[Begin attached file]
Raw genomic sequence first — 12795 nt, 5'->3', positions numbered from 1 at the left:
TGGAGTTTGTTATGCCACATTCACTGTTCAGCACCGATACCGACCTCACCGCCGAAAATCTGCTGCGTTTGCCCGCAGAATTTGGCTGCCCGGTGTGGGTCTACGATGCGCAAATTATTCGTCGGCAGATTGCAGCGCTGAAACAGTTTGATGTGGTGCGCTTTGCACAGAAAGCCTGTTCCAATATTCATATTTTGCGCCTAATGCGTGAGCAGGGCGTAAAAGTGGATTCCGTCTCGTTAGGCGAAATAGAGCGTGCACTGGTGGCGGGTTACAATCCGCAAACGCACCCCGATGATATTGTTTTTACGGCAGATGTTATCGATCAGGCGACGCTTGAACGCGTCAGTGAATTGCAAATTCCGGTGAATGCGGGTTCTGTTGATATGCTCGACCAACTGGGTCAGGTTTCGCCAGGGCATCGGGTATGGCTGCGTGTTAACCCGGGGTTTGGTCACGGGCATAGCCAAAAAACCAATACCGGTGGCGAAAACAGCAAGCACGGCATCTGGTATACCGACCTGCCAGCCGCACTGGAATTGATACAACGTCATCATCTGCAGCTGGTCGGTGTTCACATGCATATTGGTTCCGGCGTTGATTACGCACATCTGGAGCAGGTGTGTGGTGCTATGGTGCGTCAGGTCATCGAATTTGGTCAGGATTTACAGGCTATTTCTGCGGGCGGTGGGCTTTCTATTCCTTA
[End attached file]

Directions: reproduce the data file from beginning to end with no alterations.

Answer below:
Raw genomic sequence first — 12795 nt, 5'->3', positions numbered from 1 at the left:
TGGAGTTTGTTATGCCACATTCACTGTTCAGCACCGATACCGACCTCACCGCCGAAAATCTGCTGCGTTTGCCCGCAGAATTTGGCTGCCCGGTGTGGGTCTACGATGCGCAAATTATTCGTCGGCAGATTGCAGCGCTGAAACAGTTTGATGTGGTGCGCTTTGCACAGAAAGCCTGTTCCAATATTCATATTTTGCGCCTAATGCGTGAGCAGGGCGTAAAAGTGGATTCCGTCTCGTTAGGCGAAATAGAGCGTGCACTGGTGGCGGGTTACAATCCGCAAACGCACCCCGATGATATTGTTTTTACGGCAGATGTTATCGATCAGGCGACGCTTGAACGCGTCAGTGAATTGCAAATTCCGGTGAATGCGGGTTCTGTTGATATGCTCGACCAACTGGGTCAGGTTTCGCCAGGGCATCGGGTATGGCTGCGTGTTAACCCGGGGTTTGGTCACGGGCATAGCCAAAAAACCAATACCGGTGGCGAAAACAGCAAGCACGGCATCTGGTATACCGACCTGCCAGCCGCACTGGAATTGATACAACGTCATCATCTGCAGCTGGTCGGTGTTCACATGCATATTGGTTCCGGCGTTGATTACGCACATCTGGAGCAGGTGTGTGGTGCTATGGTGCGTCAGGTCATCGAATTTGGTCAGGATTTACAGGCTATTTCTGCGGGCGGTGGGCTTTCTATTCCTTA